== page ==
Lilian Lee

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Li Pi-Hua (simplified Chinese: 李碧华; traditional Chinese: 李碧華; Sidney Lau: Lee3Pik1Wah4; born 1959 as 李白 Li Pak), also known as Lilian Lee, Lillian Lee[1] and Lee Pik-wah, is a prolific Hong Kong novelist, screenwriter and reporter.

Lee's writing is known for blending traditional Chinese, supernatural and everyday Hong Kong elements into her narratives. Her most famous works, Rouge, Farewell My Concubine and Green Snake, were also made into films in the 1980s and 1990s, giving her greater international visibility. In those instances, Lee also co-wrote the screenplays. Her novels and essays have appeared in newspapers in Singapore, Malaysia and Hong Kong.

One of Hong Kong's best-selling authors, Lee has published more than 120 titles (as of 2018) through Hong Kong's bookseller Cosmos Books (天地图书). With the exception of Farewell My Concubine and Kawashima Yoshiko, most of her books have yet to be translated from Chinese into English or made widely available.[1]


Family and early life[edit]

Lee's ancestral homeland is Taishan, Guangdong Province, China. She was born Li Bai (李白) to a rich and big family in Hong Kong. Her wealthy paternal grandfather had four wives and passed the family business of traditional Chinese medicine to her father. She was brought up in a big old house and heard many stories which would later become her source of inspiration.[2]

True Light Middle School of Hong Kong

Education and occupation[edit]

Since young, Lee has developed a strong passion for literature. As a student of True Light Middle School of Hong Kong, she actively contributed to Happy Family and Chinese Student Weekly (中國學生周報). She once studied at Kyoto University, Japan, and has had various jobs. She was a primary school teacher while working as a reporter. Lee is widely known as a screenwriter for TV series, movie and dramas.

At a young age, she learned Traditional Chinese Dance for about ten years. Lee has danced for a dance company in New York. With her rich experience in dancing, Lee helped organize several dance dramas for the Hong Kong Dance Company. In 2001, Lee directed a dance drama adapted from her novel Fen Mo Chun Qiu (粉墨春秋), performed by Hua Jin Dance Company. In 2013, she worked with the National Theatre Company of China and adapted her novel Green Snake into a dance drama.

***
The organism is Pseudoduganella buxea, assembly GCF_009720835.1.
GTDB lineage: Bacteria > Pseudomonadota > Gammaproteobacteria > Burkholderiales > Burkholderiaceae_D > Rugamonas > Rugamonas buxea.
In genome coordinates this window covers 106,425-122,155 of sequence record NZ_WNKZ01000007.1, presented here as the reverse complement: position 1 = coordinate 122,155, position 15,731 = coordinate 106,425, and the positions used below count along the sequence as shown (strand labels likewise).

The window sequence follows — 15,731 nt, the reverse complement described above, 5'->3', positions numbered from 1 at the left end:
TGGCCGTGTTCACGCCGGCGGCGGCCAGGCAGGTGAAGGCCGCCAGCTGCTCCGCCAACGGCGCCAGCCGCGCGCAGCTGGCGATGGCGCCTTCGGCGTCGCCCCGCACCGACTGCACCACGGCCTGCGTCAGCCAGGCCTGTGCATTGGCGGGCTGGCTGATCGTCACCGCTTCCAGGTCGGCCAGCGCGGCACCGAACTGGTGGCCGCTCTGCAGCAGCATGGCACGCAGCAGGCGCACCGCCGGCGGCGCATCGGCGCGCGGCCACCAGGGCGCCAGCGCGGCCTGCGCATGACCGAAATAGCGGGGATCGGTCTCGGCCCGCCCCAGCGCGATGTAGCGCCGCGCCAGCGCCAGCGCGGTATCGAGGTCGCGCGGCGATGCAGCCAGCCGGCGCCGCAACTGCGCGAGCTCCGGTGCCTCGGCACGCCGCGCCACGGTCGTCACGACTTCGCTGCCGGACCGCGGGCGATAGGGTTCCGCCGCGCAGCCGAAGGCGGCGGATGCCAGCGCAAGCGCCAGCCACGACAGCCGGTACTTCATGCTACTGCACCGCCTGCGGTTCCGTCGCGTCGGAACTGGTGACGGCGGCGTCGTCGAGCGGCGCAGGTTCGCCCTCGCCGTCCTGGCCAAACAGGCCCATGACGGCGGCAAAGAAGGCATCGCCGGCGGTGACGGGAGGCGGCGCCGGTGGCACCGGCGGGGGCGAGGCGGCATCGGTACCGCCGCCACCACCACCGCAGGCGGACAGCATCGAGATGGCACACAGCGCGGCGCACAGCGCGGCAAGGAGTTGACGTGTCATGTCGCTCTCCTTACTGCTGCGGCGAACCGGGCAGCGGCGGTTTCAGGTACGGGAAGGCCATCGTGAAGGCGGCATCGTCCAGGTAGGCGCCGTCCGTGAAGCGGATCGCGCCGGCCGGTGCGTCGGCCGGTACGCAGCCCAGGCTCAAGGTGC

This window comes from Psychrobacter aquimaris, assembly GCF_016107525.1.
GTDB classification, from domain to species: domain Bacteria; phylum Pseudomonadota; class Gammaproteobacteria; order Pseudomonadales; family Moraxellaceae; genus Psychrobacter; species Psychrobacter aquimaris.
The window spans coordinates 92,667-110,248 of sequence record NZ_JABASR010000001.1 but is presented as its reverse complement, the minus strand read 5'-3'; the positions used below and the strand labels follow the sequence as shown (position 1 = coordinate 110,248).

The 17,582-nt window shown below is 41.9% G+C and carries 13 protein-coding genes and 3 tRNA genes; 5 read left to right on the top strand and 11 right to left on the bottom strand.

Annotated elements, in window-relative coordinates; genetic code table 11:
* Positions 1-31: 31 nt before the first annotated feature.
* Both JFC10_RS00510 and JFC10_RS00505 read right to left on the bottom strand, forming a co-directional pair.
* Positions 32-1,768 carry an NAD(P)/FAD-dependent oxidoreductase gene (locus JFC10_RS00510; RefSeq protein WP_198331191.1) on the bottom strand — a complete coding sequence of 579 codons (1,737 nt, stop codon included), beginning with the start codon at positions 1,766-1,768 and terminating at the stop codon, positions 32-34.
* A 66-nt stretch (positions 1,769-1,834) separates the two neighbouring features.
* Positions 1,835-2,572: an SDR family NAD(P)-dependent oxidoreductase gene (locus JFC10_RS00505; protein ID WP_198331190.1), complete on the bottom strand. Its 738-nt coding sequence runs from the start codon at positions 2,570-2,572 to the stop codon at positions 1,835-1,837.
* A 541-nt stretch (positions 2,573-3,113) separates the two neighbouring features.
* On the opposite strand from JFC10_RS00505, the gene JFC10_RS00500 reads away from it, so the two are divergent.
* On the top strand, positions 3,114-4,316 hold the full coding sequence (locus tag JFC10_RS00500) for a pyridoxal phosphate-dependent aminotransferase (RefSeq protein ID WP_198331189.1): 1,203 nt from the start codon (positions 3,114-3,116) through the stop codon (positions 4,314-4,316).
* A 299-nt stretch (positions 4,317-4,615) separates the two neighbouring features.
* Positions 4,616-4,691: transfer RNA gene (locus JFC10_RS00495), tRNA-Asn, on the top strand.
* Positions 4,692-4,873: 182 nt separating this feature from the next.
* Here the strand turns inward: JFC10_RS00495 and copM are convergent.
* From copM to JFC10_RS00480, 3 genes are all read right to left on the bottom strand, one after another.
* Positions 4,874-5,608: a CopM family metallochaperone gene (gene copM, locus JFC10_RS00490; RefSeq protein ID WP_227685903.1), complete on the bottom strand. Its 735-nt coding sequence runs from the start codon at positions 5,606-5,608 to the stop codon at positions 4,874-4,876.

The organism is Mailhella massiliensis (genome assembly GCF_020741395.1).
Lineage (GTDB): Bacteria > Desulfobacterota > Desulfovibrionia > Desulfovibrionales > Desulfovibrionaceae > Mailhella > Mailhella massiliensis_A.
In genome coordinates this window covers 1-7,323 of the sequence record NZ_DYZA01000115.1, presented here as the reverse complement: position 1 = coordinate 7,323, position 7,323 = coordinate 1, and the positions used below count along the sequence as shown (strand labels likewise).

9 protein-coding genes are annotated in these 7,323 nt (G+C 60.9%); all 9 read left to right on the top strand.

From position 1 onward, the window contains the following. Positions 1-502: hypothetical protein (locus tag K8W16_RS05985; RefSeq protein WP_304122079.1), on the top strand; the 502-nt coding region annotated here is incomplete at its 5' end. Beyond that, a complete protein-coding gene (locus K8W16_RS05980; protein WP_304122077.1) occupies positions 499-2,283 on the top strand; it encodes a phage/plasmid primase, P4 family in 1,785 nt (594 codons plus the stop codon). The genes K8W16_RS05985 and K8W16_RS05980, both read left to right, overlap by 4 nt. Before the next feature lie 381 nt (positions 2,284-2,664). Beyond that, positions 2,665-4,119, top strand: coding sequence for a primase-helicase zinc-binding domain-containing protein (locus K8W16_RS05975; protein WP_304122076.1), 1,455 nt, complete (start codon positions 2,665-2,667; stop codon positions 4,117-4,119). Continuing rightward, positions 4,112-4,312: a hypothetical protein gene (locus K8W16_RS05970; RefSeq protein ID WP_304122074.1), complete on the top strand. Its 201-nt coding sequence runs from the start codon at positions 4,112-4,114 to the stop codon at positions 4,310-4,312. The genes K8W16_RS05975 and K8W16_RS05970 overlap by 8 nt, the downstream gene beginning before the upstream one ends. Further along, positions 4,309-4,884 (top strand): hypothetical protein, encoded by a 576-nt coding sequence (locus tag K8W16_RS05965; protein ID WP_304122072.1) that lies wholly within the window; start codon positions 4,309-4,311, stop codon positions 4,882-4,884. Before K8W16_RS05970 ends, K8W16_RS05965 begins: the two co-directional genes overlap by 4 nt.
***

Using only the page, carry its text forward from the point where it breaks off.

Lee is a well-known writer in Hong Kong, but she has never appeared in public. Although her fans are curious about her appearance, Lee refused to publish anything with or about her appearance, family background and experience. Lee once explained, "Stop being curious about my appearance. I have such an ordinary appearance that I cannot be easily recognised in the masses. It is not worth discussing. To me, keeping a proper distance from the people and things is a good thing. I do not care much about my influence or how many readers I have, so that I would not treat myself as a guiding light in the world of darkness. Then I can write freely."[3]

Lee likes to read The Art of War (by Sun Tzu), Song poetry, gossip magazines, dictionaries and her passbook. For her, happiness and freedom are the most important things in her life.[4]

Literary style[edit]

Lee is known for novels depicting romantic relationships and tensions between men and women that are tinged with sadness. She has said they are inspired by personal experience. Lee often adapts elements of early Chinese vernacular literature and the supernatural, to retell a well-known theme or story from an underdog perspective. Her novel Green Snake was based on White Snake, an ancient Chinese novel in which two snakes become humans and learn about love and suffering.[5] This treatment is an evolution from the original story, White Snake, where Green Snake is only a supporting character. Green Snake, the emotional and beautiful Green Snake is the main character, who is in love with Xu Xian.

In Rouge, the main character Fleur, who worked in one of Hong Kong's "flower houses," and comes back to life 50 years later to be reunited with her lover Chan Chen-Pang whom she involved in a double suicide.[6] In Terracotta Warrior, the immortal Mong Tiang Fong wakes up after 2000 years.[7] Golden Lotus in The Reincarnation of Golden Lotus is a spirit.

Lee believes that to make an impression on the reader, good writers must express their emotions.[8] Her goal as a writer is to seek freedom and happiness, not fame. Apart from fictions, she adapted some of her works into screenplays for a wide spectrum of Hong Kong society.


Films adapted from Lee's novels[edit]



  1. ^ a b Lilian Lee Biography. Accessed 5, June 2014.
  2. ^ 言情鬼妹:李碧华. Accessed 17, June 2014.
  3. ^ 百度百科:李碧华. Accessed 17, June 2014.
  4. ^ 对话李碧华:不做奴才文章 最爱“人间烟火”. Accessed 17, June 2014.
  5. ^ Ching Se (1993). Accessed 5, June 2014.
  6. ^ Yin Ji Kau (1987). Accessed 5, June 2014.
  7. ^ Qin Yong(1990). Accessed 9, June 2014.
  8. ^ 互动百科:李碧华. Accessed 17, June 2014.

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